Valtteri Bottas scored his second win of the season at the Russian Grand Prix on Sunday (Sept. 27). The win continues the Mercedes success at the track as they are the only manufacturer to win at the Sochi Autodrom.
Max Verstappen finished where he started and collected the second-place trophy after retirements at the previous two races. Lewis Hamilton settled for third after he suffered a double penalty that dropped him through the field.
The battle of the day came from the drivers going after each other in spots eight through 11. Daniil Kvyat managed to celebrate an eighth-place finish at his home track as his teammate Pierre Gasly finished just behind in ninth.
Even with a five-second timed penalty for a track limits violation, Alex Albon notched the final points-paying position in tenth.
Bottas started the race in second, briefly took the lead on the opening lap, then watched as Lewis Hamilton sped away. But as the two Mercedes started to open a gap, with Verstappen and both Renaults behind, two accidents quickly slowed the procession.
Carlos Sainz misjudged the spacing between a bollard and the wall and racked the front left of his McLaren on the concrete, pretty much shearing the front tyre from his car.
Meanwhile, Charles Leclerc punted Lance Stroll, sending Stroll into a spin that saw him bounce off the wall. The two incidents brought out a safety car, which highlighted another trend at Sochi: there have been five safety car periods in the last six races.
The race resumed on lap 6, and Hamilton looked to be in control, with Bottas trailing him.
But rather than Bottas passing Hamilton on the track, he benefitted from the steward’s decision to punish Hamilton for the practice starts he made prior to the race. Hamilton made two starts that were outside of the accepted area and the stewards penalized him for both.
When he pitted, the crew held back for ten seconds before working on the car. Hamilton fell back in the top ten and never found a way back to the top.
Bottas took the opportunity granted to him, roared into the top spot and cruised from there. By the time he pitted for tyres, he’d built a ten-second lead over Verstappen. Verstappen could muster no challenge that might shake Bottas’ concentration, and the two came home in that order.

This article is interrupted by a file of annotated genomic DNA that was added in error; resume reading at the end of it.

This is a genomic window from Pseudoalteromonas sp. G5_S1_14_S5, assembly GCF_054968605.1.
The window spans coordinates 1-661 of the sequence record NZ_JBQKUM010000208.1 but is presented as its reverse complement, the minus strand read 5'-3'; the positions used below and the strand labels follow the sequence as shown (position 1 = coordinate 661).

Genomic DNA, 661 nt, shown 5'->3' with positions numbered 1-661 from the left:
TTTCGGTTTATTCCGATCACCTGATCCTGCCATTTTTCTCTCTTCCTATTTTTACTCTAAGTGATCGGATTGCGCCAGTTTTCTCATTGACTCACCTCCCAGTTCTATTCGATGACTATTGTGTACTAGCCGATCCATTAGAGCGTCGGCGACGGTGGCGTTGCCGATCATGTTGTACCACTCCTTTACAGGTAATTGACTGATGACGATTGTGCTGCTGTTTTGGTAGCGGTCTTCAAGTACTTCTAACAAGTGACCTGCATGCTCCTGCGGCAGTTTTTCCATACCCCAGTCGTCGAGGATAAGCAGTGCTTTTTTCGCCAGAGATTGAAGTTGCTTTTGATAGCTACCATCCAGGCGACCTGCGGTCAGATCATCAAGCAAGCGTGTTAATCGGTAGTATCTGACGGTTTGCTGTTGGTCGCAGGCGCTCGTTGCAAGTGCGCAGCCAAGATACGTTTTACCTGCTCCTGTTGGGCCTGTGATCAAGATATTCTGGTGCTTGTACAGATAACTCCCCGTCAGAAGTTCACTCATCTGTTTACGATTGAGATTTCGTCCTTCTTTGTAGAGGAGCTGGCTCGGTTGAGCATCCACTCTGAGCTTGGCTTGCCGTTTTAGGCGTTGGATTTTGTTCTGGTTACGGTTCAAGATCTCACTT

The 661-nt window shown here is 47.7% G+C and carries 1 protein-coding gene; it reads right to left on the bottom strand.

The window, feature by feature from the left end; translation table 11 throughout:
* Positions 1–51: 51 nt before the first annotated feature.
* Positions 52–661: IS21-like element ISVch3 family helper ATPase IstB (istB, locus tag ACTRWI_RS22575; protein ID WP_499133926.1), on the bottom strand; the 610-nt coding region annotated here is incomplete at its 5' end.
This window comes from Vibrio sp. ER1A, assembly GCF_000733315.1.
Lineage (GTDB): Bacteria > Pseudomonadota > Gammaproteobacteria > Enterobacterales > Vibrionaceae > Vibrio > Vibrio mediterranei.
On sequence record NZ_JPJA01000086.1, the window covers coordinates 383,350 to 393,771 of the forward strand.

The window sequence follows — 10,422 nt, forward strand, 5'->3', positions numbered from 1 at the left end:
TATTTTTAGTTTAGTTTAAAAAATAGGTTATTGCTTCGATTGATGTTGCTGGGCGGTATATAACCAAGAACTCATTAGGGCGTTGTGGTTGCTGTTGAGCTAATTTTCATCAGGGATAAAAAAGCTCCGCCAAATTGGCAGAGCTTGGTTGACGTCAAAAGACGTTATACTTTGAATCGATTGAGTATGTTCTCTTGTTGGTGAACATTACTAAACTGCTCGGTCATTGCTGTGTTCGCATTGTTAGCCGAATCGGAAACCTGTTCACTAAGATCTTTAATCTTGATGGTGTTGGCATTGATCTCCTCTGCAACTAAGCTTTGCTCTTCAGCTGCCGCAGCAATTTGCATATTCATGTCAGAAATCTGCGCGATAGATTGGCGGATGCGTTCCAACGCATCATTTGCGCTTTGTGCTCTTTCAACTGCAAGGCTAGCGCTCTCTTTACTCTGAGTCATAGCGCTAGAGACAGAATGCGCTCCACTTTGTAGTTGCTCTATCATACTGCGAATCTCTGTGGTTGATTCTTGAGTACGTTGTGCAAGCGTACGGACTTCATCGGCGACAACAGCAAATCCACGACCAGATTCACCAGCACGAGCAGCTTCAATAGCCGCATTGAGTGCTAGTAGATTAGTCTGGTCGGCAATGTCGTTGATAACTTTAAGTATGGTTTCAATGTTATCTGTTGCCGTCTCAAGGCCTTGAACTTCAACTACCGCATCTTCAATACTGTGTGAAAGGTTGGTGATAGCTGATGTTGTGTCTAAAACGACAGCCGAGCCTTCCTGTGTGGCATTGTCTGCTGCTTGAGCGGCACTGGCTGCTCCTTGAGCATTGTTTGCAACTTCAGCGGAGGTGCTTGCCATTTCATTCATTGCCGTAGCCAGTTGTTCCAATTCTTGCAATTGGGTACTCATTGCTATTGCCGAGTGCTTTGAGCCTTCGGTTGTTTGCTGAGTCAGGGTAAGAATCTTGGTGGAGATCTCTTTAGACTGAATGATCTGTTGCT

Hamilton may have quietly seethed in his helmet but he let very little of his emotions out during the race. Though he had checked with his team about the practice starts before doing them, and his team gave the go-ahead, neither foresaw the penalty coming.
– Daniel Ricciardo incurred a penalty when he drove off the track after hitting a curb and in attempting to return to the race came directly onto the track rather than around a bollard. The move earned him a five-second penalty.
When told about the punishment, Ricciardo responded by saying, “I’ll drive faster.” What a solid response. Ricciardo admitted his guilt and sought to atone for his mistake and said it with such aplomb.
– If the front of the field was another example of an expensive parade, then the final spots in the top ten was the real show. It looked like spots eight through 12 were always hounding each other and no one could get away.
That both AlphaTauris finished in the points – eighth and ninth – showcases the improvement that the team is having and backs up Pierre Gasly’s win at the Italian GP.
– What is it about the track that keeps bringing out safety car periods? At some point someone may have to look at the track configuration to see if it warrants modification to put on a better race.
– Leclerc made Ferrari look respectable with his sixth-place finish. But Sebastian Vettel never seemed to have much pace and finished 13th. Ferrari is going to have to start looking at how they call races and think about mixing up its strategy – perhaps starting on harder tyres to run the first stint latter to manage track position and put their soft tyres to better use.
Lewis Hamilton now holds a 44-point lead over Bottas and a 77-point lead over Verstappen.
About the author
As a writer and editor, Ava anchors the Formula 1 coverage for the site, while working through many of its biggest columns. Ava earned a Masters in Sports Studies at UGA and a PhD in American Studies from UH-Mānoa. Her dissertation Chased Women, NASCAR Dads, and Southern Inhospitality: How NASCAR Exports The South is in the process of becoming a book.
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